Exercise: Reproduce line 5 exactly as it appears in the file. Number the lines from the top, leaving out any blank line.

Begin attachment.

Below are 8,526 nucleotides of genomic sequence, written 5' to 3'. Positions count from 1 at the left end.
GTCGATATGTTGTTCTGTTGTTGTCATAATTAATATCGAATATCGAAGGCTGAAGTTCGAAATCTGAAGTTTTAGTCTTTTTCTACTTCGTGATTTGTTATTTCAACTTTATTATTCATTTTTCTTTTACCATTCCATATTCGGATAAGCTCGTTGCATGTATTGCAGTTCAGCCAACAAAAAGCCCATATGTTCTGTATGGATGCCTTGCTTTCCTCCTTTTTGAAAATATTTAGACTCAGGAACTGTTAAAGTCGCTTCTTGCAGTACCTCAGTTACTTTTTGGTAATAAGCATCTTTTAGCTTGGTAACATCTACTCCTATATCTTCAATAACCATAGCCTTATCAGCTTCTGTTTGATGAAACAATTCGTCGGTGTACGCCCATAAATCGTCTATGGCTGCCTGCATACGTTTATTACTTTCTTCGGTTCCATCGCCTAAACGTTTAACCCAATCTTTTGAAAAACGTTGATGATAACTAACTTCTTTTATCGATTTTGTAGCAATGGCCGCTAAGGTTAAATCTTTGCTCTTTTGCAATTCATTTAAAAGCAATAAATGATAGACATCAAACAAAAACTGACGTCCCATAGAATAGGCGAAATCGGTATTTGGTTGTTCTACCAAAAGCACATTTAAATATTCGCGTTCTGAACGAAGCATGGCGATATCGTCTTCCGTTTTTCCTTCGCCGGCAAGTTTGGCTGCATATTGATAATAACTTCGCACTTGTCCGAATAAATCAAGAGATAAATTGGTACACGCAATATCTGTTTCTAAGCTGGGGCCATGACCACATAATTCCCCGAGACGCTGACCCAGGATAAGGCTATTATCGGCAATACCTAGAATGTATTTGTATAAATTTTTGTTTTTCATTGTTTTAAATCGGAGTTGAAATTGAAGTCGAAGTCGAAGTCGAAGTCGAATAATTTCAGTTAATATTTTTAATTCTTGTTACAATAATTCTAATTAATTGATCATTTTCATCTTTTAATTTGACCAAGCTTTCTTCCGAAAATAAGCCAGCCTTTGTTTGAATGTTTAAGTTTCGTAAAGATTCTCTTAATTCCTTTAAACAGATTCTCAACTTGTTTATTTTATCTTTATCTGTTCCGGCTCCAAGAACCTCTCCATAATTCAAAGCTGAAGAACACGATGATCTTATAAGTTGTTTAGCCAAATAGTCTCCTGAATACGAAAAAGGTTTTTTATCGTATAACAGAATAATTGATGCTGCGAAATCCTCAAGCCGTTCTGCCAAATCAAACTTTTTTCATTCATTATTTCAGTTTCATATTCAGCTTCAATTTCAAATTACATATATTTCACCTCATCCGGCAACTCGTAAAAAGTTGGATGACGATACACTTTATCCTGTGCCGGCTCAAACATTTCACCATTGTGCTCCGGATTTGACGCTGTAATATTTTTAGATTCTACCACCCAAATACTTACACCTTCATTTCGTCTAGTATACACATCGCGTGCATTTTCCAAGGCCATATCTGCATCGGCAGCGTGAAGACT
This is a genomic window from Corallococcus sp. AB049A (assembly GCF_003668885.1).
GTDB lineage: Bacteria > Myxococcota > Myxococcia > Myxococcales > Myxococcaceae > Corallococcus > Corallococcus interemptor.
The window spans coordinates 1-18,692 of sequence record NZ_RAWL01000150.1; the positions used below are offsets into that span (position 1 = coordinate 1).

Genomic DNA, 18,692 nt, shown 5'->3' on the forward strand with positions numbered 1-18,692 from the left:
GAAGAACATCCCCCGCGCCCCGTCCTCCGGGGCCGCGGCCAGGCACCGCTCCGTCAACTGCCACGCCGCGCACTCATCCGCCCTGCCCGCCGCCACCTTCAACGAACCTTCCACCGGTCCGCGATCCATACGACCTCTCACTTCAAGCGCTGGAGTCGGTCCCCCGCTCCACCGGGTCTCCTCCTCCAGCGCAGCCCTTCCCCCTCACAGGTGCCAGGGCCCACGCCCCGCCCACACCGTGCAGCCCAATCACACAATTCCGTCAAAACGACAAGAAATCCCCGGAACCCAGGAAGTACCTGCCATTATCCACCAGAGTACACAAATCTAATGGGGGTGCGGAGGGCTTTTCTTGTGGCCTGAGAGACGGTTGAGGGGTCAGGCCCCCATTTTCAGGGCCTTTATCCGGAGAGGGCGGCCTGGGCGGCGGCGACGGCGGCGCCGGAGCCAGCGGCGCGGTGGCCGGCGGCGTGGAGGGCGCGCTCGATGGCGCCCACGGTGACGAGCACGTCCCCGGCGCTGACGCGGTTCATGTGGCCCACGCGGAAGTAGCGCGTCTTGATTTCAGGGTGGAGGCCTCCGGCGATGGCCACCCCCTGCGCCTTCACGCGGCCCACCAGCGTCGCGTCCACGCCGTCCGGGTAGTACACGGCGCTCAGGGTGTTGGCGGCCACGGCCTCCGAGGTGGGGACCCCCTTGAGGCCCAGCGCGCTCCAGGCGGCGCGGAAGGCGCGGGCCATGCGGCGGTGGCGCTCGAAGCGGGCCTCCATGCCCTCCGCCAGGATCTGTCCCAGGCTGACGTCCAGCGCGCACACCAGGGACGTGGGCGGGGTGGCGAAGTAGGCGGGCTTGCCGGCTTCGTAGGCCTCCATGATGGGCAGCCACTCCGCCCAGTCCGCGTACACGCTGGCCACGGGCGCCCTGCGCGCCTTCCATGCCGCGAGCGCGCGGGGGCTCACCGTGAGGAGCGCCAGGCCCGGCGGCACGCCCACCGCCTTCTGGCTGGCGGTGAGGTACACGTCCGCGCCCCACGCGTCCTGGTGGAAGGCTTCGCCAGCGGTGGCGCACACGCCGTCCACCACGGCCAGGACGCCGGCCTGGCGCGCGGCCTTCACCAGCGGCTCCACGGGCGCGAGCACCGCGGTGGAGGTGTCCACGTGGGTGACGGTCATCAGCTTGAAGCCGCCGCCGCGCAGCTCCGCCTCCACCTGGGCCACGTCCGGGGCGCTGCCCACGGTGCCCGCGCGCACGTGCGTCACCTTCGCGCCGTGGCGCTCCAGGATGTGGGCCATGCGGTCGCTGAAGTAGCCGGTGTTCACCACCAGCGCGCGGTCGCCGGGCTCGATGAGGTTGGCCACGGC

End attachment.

The window spans coordinates 1-18,692 of sequence record NZ_RAWL01000150.1; the positions used below are offsets into that span (position 1 = coordinate 1).